Director: Alfonso Cuaron
Following a prolonged absence from the director’s chair after the remarkable Children of Men, Cuaron has finally returned with Gravity and the result demands the use of descriptors like “astounding” and “groundbreaking.” As a visceral viewing experience and space simulation, there’s simply never been anything like this before. Continuing the long-take style he’s developed over his last few movies, Cuaron has created one of the most immersive cinematic experiences ever achieved. Watching the film in IMAX 3D is so intense that audiences can expect to stumble out of the theater in a daze if they are able to somehow pry their iron-gripped hands away from the armrest.
The plot is one of pure simplicity. George Clooney and Sandra Bullock play a pair of astronauts whose mission is rudely interrupted by a satellite explosion that destroys their ship and leaves the duo floating helplessly in space. That happens in the first 10 minutes or so. The following 80 are a white-knuckle attempt to get back to earth that unfolds in real time. The story is simple to the point of being elemental, evoking classic symbolic imagery and themes. Some will claim cliche, others will appreciate the way Cuaron willfully incorporates some of the most basic and universal human stories ever told.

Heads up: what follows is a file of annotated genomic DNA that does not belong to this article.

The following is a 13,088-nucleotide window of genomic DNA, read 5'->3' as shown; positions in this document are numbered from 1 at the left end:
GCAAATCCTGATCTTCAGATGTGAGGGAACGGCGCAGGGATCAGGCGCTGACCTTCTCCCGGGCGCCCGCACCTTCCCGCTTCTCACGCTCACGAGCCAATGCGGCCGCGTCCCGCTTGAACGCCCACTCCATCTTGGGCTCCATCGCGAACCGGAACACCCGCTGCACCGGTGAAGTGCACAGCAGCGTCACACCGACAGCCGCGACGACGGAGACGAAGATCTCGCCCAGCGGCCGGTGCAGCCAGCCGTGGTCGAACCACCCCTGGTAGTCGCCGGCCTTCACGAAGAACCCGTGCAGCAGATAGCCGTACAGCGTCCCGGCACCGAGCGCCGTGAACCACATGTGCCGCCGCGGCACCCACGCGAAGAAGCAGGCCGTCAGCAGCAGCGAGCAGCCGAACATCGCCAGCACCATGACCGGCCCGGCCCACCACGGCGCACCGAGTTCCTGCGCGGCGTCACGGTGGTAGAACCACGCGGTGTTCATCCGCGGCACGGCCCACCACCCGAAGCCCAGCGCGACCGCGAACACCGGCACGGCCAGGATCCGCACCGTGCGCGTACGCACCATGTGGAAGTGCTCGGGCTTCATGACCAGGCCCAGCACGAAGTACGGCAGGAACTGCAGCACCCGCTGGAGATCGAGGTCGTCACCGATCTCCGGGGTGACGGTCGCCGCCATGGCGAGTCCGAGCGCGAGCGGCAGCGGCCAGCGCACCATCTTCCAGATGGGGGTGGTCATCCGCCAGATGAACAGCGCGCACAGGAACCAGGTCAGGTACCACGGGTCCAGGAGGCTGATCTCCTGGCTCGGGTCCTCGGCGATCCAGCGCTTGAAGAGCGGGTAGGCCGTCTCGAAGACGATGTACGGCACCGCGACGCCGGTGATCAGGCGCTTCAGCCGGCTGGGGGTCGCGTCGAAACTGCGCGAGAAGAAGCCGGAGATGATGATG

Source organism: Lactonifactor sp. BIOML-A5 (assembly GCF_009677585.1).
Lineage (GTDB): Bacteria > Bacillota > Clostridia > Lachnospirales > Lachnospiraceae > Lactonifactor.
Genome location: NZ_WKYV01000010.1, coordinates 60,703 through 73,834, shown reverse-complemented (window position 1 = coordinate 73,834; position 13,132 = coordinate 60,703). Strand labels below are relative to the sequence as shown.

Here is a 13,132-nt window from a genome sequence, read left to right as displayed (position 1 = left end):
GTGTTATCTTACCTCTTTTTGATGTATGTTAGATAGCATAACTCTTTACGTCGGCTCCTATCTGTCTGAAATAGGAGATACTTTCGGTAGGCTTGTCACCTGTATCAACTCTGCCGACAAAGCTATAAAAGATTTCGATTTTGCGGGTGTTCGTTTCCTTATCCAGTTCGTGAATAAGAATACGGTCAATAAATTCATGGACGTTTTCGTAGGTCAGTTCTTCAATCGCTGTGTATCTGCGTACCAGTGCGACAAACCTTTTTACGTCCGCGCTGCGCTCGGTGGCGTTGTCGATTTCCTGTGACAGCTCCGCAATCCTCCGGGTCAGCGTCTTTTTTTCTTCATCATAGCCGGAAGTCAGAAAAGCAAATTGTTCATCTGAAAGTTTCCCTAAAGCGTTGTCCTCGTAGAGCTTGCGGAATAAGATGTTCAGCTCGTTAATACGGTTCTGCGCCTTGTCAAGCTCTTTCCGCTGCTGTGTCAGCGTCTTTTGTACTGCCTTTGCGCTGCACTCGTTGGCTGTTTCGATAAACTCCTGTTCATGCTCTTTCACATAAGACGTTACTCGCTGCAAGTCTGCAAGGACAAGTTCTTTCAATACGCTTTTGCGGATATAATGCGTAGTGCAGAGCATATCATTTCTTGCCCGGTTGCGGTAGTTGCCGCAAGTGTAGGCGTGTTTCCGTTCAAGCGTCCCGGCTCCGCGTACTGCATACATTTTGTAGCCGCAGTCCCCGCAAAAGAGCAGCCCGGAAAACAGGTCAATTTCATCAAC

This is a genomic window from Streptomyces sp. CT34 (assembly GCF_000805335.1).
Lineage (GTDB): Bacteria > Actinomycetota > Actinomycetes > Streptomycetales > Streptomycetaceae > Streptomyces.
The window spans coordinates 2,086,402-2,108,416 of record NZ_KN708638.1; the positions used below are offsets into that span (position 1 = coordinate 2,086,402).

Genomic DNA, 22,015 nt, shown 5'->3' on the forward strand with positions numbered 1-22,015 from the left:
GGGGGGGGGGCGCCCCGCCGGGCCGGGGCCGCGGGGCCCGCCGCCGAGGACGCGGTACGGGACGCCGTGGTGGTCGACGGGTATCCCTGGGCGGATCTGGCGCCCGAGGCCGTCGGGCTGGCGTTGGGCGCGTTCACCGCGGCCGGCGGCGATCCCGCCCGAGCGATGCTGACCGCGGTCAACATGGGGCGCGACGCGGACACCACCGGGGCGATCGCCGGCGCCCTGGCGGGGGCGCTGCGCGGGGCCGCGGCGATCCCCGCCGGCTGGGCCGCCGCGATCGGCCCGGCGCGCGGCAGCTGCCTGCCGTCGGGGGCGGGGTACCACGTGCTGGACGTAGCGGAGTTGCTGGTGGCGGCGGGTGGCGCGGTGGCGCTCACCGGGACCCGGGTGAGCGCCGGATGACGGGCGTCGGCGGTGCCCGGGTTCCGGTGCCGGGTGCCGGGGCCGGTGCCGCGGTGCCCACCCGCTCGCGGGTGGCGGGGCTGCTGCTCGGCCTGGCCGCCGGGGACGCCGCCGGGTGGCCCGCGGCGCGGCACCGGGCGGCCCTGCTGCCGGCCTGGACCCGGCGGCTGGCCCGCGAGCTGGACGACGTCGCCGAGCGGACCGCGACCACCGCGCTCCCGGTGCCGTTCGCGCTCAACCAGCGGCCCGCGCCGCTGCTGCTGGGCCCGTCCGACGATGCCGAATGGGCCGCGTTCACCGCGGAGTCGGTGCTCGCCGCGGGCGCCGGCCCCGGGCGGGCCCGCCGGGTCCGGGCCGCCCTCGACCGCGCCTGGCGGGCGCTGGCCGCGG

Either way, no one will be able to deny what he’s accomplished on a technical level. The director doesn’t just follow this death-defying adventure, but plunges the audience into the abyss along with Bullock. It’s as immersive a cinematic achievement as has ever been achieved and sure to be one of the most affecting and terrifying films of the year (anchored by an impressive and almost entirely solo performance by Bullock). There’s never quite been a movie like this before and as hesitant as I am to toss around a word like “masterpiece,” but it fits. (Phil Brown)
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